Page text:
On the day after the inauguration many thousands are expected to take part in the 'Women's March on Washington". Organizers who began planning the event last November shortly after the presidential election say the objective is to bring national attention to women and other groups who feel they have been marginalized. We'll hear different perspectives on who's going, who isn't and its possible political impact.
Stanford Law professor Lawrence Lessig talks about the forces he sees threatening the future of the Internet as a place for innovation and free expression. His book is subtitled "The Fate of the Commons in the Connected World."
- Lawrence Lessig professor of law, Stanford University recent books include: "REMIX: Making Art and Commerce Thrive in the Hybrid Economy", "Free Culture: How Big Media Uses Technology and the Law to Lock Down Culture and Control Creativity" and "The Future of Ideas: The Fate of the Commons in a Connected World"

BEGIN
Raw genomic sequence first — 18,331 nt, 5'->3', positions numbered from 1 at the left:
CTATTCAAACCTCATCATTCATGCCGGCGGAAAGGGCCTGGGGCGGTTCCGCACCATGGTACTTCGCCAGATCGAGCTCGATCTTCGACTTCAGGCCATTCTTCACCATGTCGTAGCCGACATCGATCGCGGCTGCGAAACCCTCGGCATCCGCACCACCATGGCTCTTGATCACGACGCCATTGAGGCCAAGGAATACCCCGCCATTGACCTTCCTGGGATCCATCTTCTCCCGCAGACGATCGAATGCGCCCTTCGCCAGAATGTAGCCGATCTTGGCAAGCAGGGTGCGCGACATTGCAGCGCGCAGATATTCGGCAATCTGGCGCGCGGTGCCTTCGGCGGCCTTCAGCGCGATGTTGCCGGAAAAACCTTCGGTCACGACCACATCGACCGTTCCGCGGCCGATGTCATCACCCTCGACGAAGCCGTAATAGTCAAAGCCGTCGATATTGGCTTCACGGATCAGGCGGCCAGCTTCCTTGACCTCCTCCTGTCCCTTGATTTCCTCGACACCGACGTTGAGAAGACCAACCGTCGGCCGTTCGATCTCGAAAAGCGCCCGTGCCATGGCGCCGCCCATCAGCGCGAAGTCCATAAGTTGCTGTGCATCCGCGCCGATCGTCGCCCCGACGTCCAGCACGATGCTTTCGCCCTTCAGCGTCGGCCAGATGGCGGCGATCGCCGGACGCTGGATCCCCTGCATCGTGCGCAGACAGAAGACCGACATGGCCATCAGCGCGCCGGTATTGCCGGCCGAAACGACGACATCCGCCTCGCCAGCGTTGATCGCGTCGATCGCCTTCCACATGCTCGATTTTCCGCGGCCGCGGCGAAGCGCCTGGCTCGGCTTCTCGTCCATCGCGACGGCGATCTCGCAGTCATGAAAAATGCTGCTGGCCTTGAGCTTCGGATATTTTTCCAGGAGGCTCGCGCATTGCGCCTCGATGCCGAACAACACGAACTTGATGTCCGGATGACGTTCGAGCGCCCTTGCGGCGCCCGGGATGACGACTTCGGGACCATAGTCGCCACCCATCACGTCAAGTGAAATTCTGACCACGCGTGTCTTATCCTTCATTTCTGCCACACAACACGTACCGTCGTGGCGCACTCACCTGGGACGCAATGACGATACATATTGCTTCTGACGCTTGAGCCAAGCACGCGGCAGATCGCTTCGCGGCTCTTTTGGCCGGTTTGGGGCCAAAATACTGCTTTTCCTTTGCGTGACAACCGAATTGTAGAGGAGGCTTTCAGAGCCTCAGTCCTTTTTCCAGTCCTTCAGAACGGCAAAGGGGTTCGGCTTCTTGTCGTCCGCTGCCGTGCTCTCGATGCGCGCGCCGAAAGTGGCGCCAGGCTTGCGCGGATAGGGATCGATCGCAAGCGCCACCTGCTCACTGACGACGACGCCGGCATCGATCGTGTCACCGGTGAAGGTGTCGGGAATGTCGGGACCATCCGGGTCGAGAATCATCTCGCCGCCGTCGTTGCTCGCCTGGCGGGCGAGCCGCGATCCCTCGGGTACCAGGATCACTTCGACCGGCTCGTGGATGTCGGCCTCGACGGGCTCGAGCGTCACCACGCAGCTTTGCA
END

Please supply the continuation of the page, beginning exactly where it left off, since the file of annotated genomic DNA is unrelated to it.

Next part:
Most Recent Shows
David Ignatius of the Washington Post on Moscow and President-elect Donald Trump, then, questions for Attorney General nominee Republican Senator Jeff Sessions.
Mary Chapin Carpenter joins Diane to talk about her new album, the "artistic insight of middle age" and rewriting her life story in new ways.
A rebroadcast of Diane's 1999 interview with J.K. Rowling, author of the acclaimed Harry Potter series.